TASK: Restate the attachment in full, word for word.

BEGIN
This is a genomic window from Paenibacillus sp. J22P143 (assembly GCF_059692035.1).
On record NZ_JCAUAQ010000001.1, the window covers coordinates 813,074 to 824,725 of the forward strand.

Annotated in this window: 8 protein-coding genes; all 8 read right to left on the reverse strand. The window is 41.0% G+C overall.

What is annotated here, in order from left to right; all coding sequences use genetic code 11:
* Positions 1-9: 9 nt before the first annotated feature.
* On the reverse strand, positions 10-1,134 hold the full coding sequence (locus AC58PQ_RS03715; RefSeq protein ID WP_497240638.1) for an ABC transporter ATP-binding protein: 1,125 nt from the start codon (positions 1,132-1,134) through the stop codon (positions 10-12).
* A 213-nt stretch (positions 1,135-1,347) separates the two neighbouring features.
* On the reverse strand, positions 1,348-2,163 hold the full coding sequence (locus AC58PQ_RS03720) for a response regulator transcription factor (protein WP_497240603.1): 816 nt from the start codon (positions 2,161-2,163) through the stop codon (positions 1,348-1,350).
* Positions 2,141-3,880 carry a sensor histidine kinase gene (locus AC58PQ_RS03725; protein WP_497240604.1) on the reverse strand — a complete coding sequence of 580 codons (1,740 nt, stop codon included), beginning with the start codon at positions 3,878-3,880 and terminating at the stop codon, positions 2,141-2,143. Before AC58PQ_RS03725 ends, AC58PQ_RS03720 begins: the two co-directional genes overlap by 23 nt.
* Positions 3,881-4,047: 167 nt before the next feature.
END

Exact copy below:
This is a genomic window from Paenibacillus sp. J22P143 (assembly GCF_059692035.1).
On record NZ_JCAUAQ010000001.1, the window covers coordinates 813,074 to 824,725 of the forward strand.

Annotated in this window: 8 protein-coding genes; all 8 read right to left on the reverse strand. The window is 41.0% G+C overall.

What is annotated here, in order from left to right; all coding sequences use genetic code 11:
* Positions 1-9: 9 nt before the first annotated feature.
* On the reverse strand, positions 10-1,134 hold the full coding sequence (locus AC58PQ_RS03715; RefSeq protein ID WP_497240638.1) for an ABC transporter ATP-binding protein: 1,125 nt from the start codon (positions 1,132-1,134) through the stop codon (positions 10-12).
* A 213-nt stretch (positions 1,135-1,347) separates the two neighbouring features.
* On the reverse strand, positions 1,348-2,163 hold the full coding sequence (locus AC58PQ_RS03720) for a response regulator transcription factor (protein WP_497240603.1): 816 nt from the start codon (positions 2,161-2,163) through the stop codon (positions 1,348-1,350).
* Positions 2,141-3,880 carry a sensor histidine kinase gene (locus AC58PQ_RS03725; protein WP_497240604.1) on the reverse strand — a complete coding sequence of 580 codons (1,740 nt, stop codon included), beginning with the start codon at positions 3,878-3,880 and terminating at the stop codon, positions 2,141-2,143. Before AC58PQ_RS03725 ends, AC58PQ_RS03720 begins: the two co-directional genes overlap by 23 nt.
* Positions 3,881-4,047: 167 nt before the next feature.